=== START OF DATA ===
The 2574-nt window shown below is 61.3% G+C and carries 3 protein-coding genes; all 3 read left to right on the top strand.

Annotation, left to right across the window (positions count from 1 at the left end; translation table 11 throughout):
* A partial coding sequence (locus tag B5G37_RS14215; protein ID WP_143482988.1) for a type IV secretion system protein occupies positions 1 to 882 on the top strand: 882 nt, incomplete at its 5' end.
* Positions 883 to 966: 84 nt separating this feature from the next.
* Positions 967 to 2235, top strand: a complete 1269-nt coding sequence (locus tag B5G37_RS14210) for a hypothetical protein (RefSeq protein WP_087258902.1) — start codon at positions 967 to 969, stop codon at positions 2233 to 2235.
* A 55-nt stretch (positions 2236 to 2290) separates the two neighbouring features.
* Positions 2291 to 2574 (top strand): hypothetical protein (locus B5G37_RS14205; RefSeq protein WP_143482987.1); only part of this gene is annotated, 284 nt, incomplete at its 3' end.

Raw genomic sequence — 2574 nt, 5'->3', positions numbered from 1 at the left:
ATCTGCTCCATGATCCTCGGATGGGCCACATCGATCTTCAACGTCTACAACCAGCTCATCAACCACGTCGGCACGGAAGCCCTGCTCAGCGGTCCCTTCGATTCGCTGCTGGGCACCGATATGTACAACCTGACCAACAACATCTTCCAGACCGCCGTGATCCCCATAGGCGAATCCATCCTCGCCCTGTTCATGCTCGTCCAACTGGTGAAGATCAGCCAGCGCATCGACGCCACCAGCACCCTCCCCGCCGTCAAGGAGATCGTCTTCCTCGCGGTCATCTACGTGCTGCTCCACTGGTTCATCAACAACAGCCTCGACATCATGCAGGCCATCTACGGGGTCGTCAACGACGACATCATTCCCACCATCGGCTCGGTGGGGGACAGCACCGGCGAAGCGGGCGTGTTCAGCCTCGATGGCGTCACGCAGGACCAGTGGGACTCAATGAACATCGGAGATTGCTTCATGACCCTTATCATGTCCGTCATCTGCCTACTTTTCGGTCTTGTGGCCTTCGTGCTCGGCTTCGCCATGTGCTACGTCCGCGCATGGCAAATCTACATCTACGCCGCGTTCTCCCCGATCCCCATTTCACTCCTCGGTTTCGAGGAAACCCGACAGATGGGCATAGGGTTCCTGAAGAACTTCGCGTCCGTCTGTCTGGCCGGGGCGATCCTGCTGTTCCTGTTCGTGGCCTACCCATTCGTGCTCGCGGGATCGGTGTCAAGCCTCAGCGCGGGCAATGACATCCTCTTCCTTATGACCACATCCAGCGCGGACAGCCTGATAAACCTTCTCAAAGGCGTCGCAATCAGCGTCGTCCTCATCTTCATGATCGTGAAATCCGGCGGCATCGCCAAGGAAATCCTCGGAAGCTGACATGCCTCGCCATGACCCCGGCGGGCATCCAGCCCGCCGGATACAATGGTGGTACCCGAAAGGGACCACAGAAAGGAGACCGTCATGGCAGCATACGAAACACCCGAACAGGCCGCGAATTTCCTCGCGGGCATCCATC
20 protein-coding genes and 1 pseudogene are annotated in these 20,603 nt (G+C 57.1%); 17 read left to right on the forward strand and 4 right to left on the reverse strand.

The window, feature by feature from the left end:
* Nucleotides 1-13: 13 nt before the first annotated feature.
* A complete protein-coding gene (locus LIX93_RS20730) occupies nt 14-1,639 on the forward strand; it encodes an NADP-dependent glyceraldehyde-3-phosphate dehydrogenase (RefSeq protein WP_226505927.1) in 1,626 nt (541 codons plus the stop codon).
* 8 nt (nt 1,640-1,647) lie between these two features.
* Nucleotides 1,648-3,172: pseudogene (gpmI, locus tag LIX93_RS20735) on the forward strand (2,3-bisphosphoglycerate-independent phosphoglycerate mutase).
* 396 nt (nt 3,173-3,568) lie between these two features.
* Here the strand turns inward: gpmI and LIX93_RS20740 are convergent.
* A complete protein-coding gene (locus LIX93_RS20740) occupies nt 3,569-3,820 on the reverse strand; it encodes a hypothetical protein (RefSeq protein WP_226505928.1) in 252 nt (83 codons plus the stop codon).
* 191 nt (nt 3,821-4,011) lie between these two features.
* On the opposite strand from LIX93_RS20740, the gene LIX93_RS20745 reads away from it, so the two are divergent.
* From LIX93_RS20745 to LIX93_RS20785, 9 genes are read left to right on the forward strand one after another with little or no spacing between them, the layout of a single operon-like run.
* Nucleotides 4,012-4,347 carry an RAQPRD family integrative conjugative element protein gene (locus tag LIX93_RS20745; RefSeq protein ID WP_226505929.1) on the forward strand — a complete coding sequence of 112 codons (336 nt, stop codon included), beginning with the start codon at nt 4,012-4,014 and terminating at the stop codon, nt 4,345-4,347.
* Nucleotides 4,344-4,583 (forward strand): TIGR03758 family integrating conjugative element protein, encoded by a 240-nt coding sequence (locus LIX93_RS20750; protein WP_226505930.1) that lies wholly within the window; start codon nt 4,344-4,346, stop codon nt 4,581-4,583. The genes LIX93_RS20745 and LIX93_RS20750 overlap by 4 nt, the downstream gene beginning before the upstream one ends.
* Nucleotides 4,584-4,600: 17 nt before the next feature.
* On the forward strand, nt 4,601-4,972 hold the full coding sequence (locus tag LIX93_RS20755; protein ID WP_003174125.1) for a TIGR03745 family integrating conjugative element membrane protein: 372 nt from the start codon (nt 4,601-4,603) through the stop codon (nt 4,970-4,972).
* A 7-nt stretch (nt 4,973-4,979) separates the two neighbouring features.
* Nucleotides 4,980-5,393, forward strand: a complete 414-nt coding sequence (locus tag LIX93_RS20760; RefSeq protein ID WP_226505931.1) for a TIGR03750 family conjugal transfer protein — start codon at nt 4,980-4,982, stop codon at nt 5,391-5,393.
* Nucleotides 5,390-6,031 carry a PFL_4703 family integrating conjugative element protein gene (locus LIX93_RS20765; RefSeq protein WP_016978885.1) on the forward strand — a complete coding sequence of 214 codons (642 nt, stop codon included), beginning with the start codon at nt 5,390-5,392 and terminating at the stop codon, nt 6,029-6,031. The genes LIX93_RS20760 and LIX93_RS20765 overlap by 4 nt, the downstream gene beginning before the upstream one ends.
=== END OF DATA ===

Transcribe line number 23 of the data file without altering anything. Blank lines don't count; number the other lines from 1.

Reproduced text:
* Nucleotides 4,344-4,583 (forward strand): TIGR03758 family integrating conjugative element protein, encoded by a 240-nt coding sequence (locus LIX93_RS20750; protein WP_226505930.1) that lies wholly within the window; start codon nt 4,344-4,346, stop codon nt 4,581-4,583. The genes LIX93_RS20745 and LIX93_RS20750 overlap by 4 nt, the downstream gene beginning before the upstream one ends.